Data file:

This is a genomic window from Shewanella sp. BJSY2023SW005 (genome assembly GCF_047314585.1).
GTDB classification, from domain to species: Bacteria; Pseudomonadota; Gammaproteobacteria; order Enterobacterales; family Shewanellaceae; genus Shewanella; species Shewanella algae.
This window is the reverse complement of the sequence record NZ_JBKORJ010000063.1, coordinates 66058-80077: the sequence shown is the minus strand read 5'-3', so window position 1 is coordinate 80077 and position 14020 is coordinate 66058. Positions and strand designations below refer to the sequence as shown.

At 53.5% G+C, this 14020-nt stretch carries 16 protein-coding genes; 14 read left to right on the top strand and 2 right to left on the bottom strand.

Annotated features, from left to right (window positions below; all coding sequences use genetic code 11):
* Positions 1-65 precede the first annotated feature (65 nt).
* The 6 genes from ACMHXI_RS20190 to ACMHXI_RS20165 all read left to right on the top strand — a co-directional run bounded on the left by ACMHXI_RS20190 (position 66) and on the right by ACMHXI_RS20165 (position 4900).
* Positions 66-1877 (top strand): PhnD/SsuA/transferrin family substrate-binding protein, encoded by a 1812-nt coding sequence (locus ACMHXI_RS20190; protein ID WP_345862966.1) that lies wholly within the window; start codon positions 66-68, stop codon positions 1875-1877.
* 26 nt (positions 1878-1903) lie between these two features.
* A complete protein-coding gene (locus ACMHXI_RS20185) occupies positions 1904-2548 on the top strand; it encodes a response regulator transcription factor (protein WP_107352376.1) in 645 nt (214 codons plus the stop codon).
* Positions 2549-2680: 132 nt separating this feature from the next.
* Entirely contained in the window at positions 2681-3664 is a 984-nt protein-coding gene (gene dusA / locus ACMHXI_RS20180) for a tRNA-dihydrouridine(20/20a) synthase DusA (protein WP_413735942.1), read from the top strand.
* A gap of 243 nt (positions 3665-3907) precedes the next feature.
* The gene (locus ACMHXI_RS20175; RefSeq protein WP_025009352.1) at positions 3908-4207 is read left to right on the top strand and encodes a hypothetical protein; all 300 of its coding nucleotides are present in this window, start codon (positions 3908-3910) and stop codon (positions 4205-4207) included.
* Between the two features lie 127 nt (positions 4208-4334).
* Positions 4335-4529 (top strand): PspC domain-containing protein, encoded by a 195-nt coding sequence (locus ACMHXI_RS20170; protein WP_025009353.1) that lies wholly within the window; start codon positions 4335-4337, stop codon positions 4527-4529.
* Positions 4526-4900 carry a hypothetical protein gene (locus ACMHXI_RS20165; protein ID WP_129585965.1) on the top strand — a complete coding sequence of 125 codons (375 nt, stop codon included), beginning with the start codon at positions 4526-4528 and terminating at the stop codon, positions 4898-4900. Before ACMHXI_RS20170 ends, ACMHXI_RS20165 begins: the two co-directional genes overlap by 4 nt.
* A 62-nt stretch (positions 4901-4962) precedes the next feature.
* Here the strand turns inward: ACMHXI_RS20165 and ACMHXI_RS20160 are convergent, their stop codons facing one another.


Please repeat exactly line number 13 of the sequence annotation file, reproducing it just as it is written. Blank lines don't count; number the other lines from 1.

* A gap of 243 nt (positions 3665-3907) precedes the next feature.